Scientists stress the need to drastically reduce CO2 emissions by 2030 to avoid crossing irreversible thresholds for frozen Earth

A recent comment piece in Nature Climate Change, involving eleven scientists from 7 countries, expresses the desperate need for a significant reduction in CO2 emissions if we are to protect the cryosphere, a term used to encapsulate the frozen areas of this planet.
Cryosphere habitats, such as Arctic sea ice, glaciers across the world, ice sheets in Greenland and Antarctica, and permafrost have experienced losses through melting over the last several decades as a result of climate change but sadly, that is just the tip of the iceberg.
The cryosphere is particularly vulnerable to climate change mainly due to the risk of crossing abrupt and/or irreversible thresholds, often called tipping points. ‘Abrupt’ in this case means a much faster change than usual for that system, while irreversibility depends on the timescale at which a system can recover to its previous state.
Limiting emission, and therefore warming, in line with the Paris Agreement might still suffice to avoid passing multiple thresholds, including those of melting the Greenland and Antarctic ice sheets, and boreal permafrost thaw. However the precise nature of the Earth system thresholds is subject to considerable uncertainties.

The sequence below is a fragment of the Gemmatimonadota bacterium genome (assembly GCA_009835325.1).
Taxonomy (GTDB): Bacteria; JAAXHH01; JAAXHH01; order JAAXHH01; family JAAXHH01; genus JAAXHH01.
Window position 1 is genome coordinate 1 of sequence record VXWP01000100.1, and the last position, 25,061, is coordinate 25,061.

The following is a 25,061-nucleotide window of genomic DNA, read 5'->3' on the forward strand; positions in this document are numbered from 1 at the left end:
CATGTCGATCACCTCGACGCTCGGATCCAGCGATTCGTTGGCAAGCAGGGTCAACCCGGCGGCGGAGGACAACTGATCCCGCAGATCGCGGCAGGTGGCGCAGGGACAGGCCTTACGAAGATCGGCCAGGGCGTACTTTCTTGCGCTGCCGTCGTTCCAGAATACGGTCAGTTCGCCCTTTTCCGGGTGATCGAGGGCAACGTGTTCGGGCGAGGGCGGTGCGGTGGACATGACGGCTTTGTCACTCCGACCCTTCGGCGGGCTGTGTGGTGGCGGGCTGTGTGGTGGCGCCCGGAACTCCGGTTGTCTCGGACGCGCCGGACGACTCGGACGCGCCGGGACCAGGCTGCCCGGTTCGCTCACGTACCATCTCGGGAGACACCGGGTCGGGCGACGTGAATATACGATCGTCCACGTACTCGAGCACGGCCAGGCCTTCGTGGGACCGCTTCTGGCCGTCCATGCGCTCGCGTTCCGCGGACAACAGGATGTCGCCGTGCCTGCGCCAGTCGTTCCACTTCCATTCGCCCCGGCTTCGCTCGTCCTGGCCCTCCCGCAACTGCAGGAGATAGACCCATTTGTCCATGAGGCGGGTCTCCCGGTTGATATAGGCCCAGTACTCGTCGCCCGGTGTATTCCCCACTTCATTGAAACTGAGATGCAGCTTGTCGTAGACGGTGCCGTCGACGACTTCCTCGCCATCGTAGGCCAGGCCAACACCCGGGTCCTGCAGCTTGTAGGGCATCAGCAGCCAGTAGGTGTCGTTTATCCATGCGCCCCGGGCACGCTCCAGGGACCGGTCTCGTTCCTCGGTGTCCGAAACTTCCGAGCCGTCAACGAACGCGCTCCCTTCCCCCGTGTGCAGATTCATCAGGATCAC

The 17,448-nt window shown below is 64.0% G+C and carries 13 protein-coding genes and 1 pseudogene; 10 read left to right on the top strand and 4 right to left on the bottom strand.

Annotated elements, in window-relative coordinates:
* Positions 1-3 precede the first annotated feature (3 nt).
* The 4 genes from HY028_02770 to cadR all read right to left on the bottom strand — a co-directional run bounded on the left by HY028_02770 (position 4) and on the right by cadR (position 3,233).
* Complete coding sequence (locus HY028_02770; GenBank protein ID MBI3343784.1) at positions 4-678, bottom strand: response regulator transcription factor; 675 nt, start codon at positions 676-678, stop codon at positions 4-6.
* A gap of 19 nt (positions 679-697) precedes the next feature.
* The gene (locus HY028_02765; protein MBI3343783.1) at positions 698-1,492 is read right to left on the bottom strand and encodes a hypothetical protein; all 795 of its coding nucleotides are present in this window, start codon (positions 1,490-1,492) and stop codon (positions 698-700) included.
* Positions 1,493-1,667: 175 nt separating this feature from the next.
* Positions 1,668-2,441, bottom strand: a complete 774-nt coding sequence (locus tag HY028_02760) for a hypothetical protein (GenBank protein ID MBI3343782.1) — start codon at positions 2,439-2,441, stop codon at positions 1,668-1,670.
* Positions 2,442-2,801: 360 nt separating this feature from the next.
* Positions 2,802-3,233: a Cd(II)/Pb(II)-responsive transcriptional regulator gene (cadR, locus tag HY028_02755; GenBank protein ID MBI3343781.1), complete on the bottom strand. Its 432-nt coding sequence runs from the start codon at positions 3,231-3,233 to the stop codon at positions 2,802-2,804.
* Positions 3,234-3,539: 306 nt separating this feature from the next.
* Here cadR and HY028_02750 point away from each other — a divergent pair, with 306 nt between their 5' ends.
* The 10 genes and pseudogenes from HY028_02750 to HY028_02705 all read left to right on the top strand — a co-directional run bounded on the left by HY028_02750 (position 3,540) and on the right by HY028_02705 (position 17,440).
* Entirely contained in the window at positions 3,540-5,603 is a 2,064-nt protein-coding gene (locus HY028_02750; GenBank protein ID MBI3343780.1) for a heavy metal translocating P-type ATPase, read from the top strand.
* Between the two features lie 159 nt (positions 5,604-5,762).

Following the Intergovernmental Panel on Climate Change (IPCC) 6th report, risks rapidly escalate above 1.5°C and even more so if 2°C is exceeded. Exceeding 3°C would almost certainly trigger ice sheet instability, as well as cause widespread ocean acidification resulting in episodes that would corrode carbonate minerals, which are used to form shells and skeletons by some key marine animals.
Polar ocean acidification is approaching a chemical threshold within the coming decades. At 1.5-2°C warming, Arctic waters will be corrosive to important minerals for several months of the year, with the Southern Ocean following at 2-3°C warming. It will take tens of thousands of years to reverse due to the very slow ocean processes involved. The good news is that limiting warming to 1.5°C can avoid the worst of these impacts.

Plymouth Marine Laboratory, 9 January 2023. Full article.

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